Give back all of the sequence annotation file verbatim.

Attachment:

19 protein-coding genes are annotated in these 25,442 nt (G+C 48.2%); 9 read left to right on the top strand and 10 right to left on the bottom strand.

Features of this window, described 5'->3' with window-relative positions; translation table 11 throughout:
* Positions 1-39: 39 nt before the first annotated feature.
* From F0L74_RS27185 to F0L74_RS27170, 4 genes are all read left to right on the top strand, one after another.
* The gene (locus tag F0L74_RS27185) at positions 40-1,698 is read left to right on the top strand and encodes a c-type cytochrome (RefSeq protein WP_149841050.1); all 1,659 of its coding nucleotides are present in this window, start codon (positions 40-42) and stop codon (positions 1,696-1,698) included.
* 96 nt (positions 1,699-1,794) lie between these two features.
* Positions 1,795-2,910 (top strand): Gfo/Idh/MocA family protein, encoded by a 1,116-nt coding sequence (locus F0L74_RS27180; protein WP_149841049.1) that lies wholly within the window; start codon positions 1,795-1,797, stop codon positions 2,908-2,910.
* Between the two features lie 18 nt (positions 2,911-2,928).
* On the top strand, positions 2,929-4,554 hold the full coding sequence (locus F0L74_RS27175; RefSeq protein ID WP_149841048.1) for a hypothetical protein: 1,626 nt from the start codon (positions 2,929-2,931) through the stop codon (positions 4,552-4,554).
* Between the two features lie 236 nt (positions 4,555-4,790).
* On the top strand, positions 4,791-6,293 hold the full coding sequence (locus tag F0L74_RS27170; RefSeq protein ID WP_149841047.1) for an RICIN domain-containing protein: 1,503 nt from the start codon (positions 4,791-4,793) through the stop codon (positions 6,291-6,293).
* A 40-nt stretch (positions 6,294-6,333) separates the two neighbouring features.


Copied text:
19 protein-coding genes are annotated in these 25,442 nt (G+C 48.2%); 9 read left to right on the top strand and 10 right to left on the bottom strand.

Features of this window, described 5'->3' with window-relative positions; translation table 11 throughout:
* Positions 1-39: 39 nt before the first annotated feature.
* From F0L74_RS27185 to F0L74_RS27170, 4 genes are all read left to right on the top strand, one after another.
* The gene (locus tag F0L74_RS27185) at positions 40-1,698 is read left to right on the top strand and encodes a c-type cytochrome (RefSeq protein WP_149841050.1); all 1,659 of its coding nucleotides are present in this window, start codon (positions 40-42) and stop codon (positions 1,696-1,698) included.
* 96 nt (positions 1,699-1,794) lie between these two features.
* Positions 1,795-2,910 (top strand): Gfo/Idh/MocA family protein, encoded by a 1,116-nt coding sequence (locus F0L74_RS27180; protein WP_149841049.1) that lies wholly within the window; start codon positions 1,795-1,797, stop codon positions 2,908-2,910.
* Between the two features lie 18 nt (positions 2,911-2,928).
* On the top strand, positions 2,929-4,554 hold the full coding sequence (locus F0L74_RS27175; RefSeq protein ID WP_149841048.1) for a hypothetical protein: 1,626 nt from the start codon (positions 2,929-2,931) through the stop codon (positions 4,552-4,554).
* Between the two features lie 236 nt (positions 4,555-4,790).
* On the top strand, positions 4,791-6,293 hold the full coding sequence (locus tag F0L74_RS27170; RefSeq protein ID WP_149841047.1) for an RICIN domain-containing protein: 1,503 nt from the start codon (positions 4,791-4,793) through the stop codon (positions 6,291-6,293).
* A 40-nt stretch (positions 6,294-6,333) separates the two neighbouring features.